2. Character magnification software (see Checklist

3, Item B.2) will not work effectively on a screen that is too small to see more than a few characters at a time. A large screen - roughly 19" to 25" - is therefore recommended. (END USER, p. 5; CONSIDERATIONS, pp. 27-28.)

3. Although a large percentage of the general blind population does not read Braille, a significant number of postsecondary students will depend on Braille for fast access to information. Braille is also the only tactile medium currently supported by computers, and is thus mandatory for access by deaf- blind students or other students who would have difficulty using speech output. (END USER, p. 5.)

4. Refreshable Braille output displays permit reading of small amounts of text (usually twenty to forty Braille characters) at a time. Pins on the display are raised or lowered to correspond to the letters on screen. On some models, the pins vibrate to indicate a capital letter. (END USER, p. 5.)

5. For effective use of Braille, Braille translation software or firmware is required. This permits the user to type in and review the text (using a speech synthesizer or refreshable Braille device) in Arabic letters, produce a hard copy in Braille, and then back-translate the text to produce a final version that may be handed in to a sighted professor. (END USER, p. 5.)

6. Users with color-blindness or low vision are likely to find that certain color combinations are easier to work with than others. This may also be true for users with learning disabilities. Color monitors and software which permit the selection of colors used are available; these allow individual users to adjust the information on the screen to accommodate their personal abilities. (CONSIDERATIONS, p. 29.)

7. Magnifying closed-circuit cameras will permit users to conveniently examine printed materials (such as manuals or materials being typed) while working on the computer. The more sophisticated systems can be connected to the computer and have split screens, allowing computer and printed materials to be displayed on the same screen, at different rates of magnification if so desired.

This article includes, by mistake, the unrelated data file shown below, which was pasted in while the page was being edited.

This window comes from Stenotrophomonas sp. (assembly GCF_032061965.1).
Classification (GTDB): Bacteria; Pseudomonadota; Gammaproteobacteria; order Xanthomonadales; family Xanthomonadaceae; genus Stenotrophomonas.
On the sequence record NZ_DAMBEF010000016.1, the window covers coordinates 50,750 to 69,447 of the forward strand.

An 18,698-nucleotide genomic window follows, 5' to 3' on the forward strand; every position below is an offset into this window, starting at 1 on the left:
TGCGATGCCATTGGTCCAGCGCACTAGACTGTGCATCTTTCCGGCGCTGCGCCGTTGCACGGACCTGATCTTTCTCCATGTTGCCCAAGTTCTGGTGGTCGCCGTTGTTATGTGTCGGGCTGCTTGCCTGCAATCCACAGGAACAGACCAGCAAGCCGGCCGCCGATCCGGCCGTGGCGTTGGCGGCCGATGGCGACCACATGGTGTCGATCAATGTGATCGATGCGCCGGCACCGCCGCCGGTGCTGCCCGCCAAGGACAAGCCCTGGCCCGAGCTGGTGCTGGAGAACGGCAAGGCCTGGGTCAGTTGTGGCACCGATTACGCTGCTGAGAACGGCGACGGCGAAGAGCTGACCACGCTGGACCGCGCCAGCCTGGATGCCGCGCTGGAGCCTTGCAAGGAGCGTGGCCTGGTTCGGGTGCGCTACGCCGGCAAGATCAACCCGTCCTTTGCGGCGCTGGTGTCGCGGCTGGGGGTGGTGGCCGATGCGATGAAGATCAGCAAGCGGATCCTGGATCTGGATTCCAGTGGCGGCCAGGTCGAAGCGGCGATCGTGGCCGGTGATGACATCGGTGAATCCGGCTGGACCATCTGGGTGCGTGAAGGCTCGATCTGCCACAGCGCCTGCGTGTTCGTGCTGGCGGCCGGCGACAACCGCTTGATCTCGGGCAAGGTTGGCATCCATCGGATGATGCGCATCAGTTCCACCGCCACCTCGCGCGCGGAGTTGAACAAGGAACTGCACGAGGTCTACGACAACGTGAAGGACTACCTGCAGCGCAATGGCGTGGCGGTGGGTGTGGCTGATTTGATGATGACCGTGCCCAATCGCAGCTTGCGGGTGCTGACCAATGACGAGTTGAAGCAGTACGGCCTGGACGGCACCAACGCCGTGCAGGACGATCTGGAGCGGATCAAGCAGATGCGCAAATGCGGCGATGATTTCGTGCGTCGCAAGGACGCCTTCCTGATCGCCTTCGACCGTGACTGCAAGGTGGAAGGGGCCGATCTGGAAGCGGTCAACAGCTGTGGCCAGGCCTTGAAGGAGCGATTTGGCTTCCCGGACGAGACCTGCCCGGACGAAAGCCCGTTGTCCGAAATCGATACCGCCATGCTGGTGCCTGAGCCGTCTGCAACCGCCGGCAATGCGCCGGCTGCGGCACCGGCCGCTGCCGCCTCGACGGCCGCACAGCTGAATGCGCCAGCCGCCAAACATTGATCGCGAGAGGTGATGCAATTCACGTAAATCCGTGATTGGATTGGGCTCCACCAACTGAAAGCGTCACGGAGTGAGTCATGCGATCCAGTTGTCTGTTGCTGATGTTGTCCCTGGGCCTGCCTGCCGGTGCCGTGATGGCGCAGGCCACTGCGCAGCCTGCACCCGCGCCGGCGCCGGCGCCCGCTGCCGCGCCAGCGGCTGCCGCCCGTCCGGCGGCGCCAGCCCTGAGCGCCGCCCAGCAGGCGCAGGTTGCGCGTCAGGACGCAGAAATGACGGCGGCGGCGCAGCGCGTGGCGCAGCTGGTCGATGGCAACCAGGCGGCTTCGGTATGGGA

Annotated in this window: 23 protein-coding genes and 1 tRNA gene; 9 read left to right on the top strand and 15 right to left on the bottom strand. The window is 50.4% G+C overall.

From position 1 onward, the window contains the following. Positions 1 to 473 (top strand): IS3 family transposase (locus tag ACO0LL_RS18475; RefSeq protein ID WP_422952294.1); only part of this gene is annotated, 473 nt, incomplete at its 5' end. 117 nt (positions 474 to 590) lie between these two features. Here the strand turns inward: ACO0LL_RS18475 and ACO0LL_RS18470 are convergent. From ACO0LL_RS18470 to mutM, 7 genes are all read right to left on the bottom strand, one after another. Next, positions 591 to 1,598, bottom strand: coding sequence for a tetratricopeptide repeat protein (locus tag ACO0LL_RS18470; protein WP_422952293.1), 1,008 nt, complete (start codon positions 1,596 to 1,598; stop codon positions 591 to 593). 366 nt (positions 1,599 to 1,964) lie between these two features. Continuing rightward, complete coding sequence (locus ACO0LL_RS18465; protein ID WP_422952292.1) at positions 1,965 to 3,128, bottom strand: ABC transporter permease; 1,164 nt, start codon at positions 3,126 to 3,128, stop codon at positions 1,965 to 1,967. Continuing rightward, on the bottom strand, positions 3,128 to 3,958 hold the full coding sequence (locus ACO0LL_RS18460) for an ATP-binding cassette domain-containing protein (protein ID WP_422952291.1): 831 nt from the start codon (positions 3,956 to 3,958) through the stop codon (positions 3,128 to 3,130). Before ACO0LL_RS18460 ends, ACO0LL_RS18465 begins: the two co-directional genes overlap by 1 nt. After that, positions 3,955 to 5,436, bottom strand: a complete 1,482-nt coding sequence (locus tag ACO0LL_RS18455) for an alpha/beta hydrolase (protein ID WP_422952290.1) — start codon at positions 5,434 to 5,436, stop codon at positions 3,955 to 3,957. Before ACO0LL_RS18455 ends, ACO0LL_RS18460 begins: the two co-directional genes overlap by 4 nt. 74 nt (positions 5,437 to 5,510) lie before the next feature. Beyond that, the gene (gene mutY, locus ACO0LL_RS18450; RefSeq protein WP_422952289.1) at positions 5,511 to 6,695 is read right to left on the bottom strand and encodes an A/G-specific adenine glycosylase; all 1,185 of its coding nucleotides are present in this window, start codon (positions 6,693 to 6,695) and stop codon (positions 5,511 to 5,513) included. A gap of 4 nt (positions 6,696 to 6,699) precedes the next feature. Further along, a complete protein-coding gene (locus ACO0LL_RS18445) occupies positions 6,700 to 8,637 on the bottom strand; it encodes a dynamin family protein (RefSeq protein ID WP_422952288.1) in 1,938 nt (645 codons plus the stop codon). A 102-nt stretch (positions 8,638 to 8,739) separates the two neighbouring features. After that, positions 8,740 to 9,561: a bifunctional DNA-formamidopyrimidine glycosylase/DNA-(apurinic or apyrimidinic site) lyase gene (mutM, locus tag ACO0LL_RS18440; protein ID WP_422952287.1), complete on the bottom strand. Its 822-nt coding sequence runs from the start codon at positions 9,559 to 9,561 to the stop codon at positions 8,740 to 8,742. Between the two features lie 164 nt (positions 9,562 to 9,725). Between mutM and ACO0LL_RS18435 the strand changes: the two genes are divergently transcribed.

C. Environment

1. Adjustable tables should accommodate both wheelchair users and people whose height makes use of standard tables difficult. These tables should also provide adequate work space.

2. Adjustable chairs should provide support and stability. The backs should be large and adjustable, and the base should have five legs with rolling casters. An assortment should be provided, including models with and without arms.

D. Documentation/Support/Training

1. A training program for users of complex equipment should be designed and implemented. This should include provisions for alternative formats of both print materials (such as Braille) and communication (such as American Sign Language). The program should be offered regularly, and should be listed with other courses given by the computing center. On demand, these mainstream courses should be adapted so they can be offered via alternate formats. (STUDENTS has many good suggestions on training users with disabilities.)